Heterophenomenology as Self-Knowledge
Issue: Vol 41 No. 3 (2012)
Journal: Bulletin for the Study of Religion
This article argues that, far from being an ideal and unverifiable action of "eidetic vision" the phenomenology of religion, or, more accurately, the heterophenomenology which is its proper end, is a communicative event that is well within the bounds of rational discourse. This has certain potential implications for the pedagogy of religious studies. One possible way of teaching is to employ the means of understanding the other via the phenomenology of religion as ultimately a means of understanding the self.
Author: Bryan Rennie
Allen, Douglas. 2004. “The Phenomenology of Religion.” In The Macmillan Encyclopedia of Religion, Second edition. New York: Macmillan.
Arthur, Christopher J. 1992. “The Phenomenology of Religion and the Art of Story telling: The Relevance of William Golding’s The Inheritors to Religious Studies.” In Experience of the Sacred, edited by Sumner Twiss and Walter H. Conser Jr, 15–166. Hanover: Brown University Press.
Beyer, Peter. 2009. “Religion as Communication: On Niklas Luhmann,” in Contemporary Theories of Religion, edited by Michael Stausberg, 99-113. London: Routledge.
Csikszentmihalyi, Mihalyi. 1993. The Evolving Self: A Psychology for the Third Millennium. New York: HarperCollins.
Dennett, Daniel. 1991. Consciousness Explained. Boston: Little Brown and Company.
———. 1992. “The Self as a Center of Narrative Gravity.” In Self and Consciousness: Multiple Perspectives, edited by F. Kessel, P. Cole and D. Johnson, 103–115. Hillsdale, N.J.: Erlbaum: Available at http://ase.tufts.edu/cogstud/papers/selfctr.htm.
Dutton, Denis. 2009. The Art Instinct: Beauty, Pleasure, and Human Evolution. New York, Berlin, and London: Bloomsbury Press.
Eliade, Mircea. 1969. The Quest. Chicago: University of Chicago Press.
Jensen, Jeppe Sinding. 2004. The Study of Religion in a New Key: Theoretical and Philosophical Soundings in the Comparative and General Study of Religion. Aarhus, Denmark, Aarhus University Press, 2003
Jensen, Jeppe Sinding, and Luther H. Martin. 2003. Rationality and the Study of Religion. New York: Routledge.
Kamppinen, Matti. 2003. “Religious models and Problem Solving: A Cognitive Perspective on the Roles of Rationality in Comparative Religion. ” In Rationality and the Study of Religion, edited by Jeppe Sinding Jensen and Luther Martin: New York: Routledge.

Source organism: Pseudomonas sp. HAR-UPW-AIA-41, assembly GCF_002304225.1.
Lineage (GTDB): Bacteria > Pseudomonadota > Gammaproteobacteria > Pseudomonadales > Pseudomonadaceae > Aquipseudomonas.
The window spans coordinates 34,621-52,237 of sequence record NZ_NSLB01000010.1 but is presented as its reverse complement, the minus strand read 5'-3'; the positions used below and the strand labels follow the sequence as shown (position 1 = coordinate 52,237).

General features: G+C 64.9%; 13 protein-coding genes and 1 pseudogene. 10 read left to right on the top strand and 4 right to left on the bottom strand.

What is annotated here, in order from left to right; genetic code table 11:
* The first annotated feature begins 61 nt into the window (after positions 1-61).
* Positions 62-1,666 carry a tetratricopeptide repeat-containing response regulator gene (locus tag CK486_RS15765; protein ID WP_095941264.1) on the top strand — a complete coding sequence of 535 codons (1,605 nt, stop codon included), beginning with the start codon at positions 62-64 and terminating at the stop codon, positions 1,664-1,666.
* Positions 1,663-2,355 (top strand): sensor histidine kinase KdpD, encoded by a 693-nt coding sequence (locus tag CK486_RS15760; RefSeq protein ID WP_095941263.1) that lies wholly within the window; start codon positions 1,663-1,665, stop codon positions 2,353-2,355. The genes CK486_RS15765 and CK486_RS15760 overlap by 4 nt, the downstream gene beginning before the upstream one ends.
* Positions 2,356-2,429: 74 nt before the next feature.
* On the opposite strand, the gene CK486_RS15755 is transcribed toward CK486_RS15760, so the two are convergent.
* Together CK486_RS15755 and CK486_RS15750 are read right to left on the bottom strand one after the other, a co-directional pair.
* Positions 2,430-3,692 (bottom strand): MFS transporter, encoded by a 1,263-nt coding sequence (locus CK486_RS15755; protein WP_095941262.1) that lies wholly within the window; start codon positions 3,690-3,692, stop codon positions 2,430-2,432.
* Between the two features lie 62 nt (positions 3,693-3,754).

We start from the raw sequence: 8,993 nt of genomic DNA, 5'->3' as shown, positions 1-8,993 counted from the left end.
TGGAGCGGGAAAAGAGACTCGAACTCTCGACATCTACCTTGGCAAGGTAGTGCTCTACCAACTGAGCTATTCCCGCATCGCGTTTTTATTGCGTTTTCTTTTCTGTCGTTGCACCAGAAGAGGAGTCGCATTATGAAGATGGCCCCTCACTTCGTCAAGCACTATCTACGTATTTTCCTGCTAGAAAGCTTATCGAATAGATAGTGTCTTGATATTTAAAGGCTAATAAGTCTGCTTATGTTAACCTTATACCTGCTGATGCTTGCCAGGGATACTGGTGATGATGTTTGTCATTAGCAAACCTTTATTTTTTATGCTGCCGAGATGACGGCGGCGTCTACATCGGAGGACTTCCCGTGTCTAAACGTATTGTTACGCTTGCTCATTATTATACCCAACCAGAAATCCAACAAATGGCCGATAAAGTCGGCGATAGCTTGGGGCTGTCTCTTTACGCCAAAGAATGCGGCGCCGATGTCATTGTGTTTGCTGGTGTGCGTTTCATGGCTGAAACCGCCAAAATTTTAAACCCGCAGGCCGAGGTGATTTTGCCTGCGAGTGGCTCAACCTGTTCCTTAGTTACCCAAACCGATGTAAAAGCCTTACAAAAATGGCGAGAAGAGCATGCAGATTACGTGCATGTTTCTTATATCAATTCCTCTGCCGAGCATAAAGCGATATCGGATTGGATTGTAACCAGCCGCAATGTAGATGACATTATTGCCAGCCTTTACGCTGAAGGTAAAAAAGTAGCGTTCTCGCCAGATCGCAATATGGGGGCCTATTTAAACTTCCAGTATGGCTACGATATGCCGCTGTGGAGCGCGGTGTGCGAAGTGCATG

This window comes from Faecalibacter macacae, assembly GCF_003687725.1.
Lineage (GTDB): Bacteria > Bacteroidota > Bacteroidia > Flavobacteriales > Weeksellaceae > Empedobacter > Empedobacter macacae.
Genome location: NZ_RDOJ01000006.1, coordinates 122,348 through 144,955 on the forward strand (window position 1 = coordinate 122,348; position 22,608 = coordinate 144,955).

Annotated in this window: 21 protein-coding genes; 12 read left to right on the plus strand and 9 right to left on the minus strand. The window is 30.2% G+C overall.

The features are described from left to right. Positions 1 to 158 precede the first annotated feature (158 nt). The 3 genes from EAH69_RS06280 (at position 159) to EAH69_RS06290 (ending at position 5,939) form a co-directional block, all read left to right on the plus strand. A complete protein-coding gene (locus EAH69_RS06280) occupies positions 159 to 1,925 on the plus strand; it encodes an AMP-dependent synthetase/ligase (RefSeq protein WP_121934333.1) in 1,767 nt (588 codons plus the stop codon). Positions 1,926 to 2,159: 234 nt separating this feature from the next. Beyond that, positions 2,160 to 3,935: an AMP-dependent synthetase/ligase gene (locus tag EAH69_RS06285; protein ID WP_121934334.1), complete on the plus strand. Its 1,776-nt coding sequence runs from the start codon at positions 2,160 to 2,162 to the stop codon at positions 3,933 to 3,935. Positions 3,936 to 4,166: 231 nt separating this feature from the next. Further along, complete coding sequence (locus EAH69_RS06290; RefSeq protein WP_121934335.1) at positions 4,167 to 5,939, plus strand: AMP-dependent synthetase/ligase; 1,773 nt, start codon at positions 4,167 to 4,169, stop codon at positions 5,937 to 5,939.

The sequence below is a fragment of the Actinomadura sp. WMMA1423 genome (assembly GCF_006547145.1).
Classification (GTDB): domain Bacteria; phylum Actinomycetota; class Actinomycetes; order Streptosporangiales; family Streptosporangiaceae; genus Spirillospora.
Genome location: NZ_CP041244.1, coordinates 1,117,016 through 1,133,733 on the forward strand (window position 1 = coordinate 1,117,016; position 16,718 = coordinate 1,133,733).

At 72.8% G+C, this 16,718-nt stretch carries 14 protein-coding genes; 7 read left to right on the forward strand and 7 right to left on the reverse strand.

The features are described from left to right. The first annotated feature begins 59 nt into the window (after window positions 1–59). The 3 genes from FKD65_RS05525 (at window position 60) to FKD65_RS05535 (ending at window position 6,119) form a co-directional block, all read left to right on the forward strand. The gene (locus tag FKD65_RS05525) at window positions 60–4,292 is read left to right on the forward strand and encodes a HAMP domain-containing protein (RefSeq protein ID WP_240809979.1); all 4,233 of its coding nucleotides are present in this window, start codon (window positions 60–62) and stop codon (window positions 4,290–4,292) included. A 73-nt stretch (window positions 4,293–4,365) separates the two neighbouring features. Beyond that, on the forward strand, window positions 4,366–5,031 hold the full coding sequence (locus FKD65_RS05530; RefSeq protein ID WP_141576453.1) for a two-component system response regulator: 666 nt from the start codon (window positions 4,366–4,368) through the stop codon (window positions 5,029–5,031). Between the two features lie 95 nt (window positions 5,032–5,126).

Luhmann, Niklas. 1984. Religious Dogmatics and the Evolution of Societies, translated with an introduction by Peter Beyer, New York: Edwin Mellen press.
———. 2000. Art as a Social System, translated by Eva M. Knodt. Stanford: Stanford University Press.
Penner, Hans. 1989. Impasse and Resolution: A Critique of the Study of Religion, New York: Peter Lang Publishing.
Rennie, Bryan. 2000. “Manufacturing McCutcheon: The Failure of Understanding in the Academic Study of Religion.” Culture and Religion 1:105–112.
Shapiro, Harold. 1999. “Liberal Education, Moral Education.” Princeton Alumni Weekly, January 27: 16¬–21.
Sharma, Arvind. 2001. To the Things Themselves: Essays on the Discourse and Practice of the Phenomenology of Religion. Berlin: Walter De Gruyter.
Smart, Ninian. 1996. Dimensions of the Sacred: An Anatomy of the World’s Beliefs. Berkeley: University of California Press.
Smith, Wilfred Cantwell. 1961. “Comparative Religion: Whither and Why?” In. The History of Religion: Essays in Methodology, edited by Mircea Eliade and Joseph Kitagawa, 31–58. Chicago: University of Chicago Press.
———. 1981. Towards a World Theology. London: Macmillan.
Streng, Frederick. 1969. Understanding Religious Life. Belmont, Calif.: Dickenson Publishing.
Von Stuckrad, Kocku. 2003. “Discursive Study of Religion: From States of the Mind to Communication and Action.” Method and Theory of Religion, 15: 255–71.
Tu, Wei-Ming. 1984. “The Confucian Tradition: A Confucian Perspective On Learning To Be Human.” In The World’s Religious Traditions, edited by Frank Whaling, 55–71. Edinburgh, T. & T. Clark: